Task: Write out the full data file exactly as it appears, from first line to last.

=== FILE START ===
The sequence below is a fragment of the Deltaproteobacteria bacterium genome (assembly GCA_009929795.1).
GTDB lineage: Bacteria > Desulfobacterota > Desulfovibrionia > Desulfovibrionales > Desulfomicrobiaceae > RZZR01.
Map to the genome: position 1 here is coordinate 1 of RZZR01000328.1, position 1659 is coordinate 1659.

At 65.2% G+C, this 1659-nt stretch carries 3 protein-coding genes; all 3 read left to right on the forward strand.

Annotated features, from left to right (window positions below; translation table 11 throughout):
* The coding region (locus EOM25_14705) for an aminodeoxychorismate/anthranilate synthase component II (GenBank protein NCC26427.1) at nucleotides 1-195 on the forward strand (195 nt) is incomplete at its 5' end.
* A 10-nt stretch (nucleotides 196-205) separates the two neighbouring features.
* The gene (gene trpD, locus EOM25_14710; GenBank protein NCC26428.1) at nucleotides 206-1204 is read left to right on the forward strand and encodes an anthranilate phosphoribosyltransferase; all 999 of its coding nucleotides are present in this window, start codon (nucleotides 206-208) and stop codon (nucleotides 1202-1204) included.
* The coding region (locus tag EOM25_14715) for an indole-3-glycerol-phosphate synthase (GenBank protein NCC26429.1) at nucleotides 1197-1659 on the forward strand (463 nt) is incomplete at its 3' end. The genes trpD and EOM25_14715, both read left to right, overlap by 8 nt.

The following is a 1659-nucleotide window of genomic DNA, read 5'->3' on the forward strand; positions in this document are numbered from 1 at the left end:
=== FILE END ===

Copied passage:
The sequence below is a fragment of the Deltaproteobacteria bacterium genome (assembly GCA_009929795.1).
GTDB lineage: Bacteria > Desulfobacterota > Desulfovibrionia > Desulfovibrionales > Desulfomicrobiaceae > RZZR01.
Map to the genome: position 1 here is coordinate 1 of RZZR01000328.1, position 1659 is coordinate 1659.

At 65.2% G+C, this 1659-nt stretch carries 3 protein-coding genes; all 3 read left to right on the forward strand.

Annotated features, from left to right (window positions below; translation table 11 throughout):
* The coding region (locus EOM25_14705) for an aminodeoxychorismate/anthranilate synthase component II (GenBank protein NCC26427.1) at nucleotides 1-195 on the forward strand (195 nt) is incomplete at its 5' end.
* A 10-nt stretch (nucleotides 196-205) separates the two neighbouring features.
* The gene (gene trpD, locus EOM25_14710; GenBank protein NCC26428.1) at nucleotides 206-1204 is read left to right on the forward strand and encodes an anthranilate phosphoribosyltransferase; all 999 of its coding nucleotides are present in this window, start codon (nucleotides 206-208) and stop codon (nucleotides 1202-1204) included.
* The coding region (locus tag EOM25_14715) for an indole-3-glycerol-phosphate synthase (GenBank protein NCC26429.1) at nucleotides 1197-1659 on the forward strand (463 nt) is incomplete at its 3' end. The genes trpD and EOM25_14715, both read left to right, overlap by 8 nt.

The following is a 1659-nucleotide window of genomic DNA, read 5'->3' on the forward strand; positions in this document are numbered from 1 at the left end: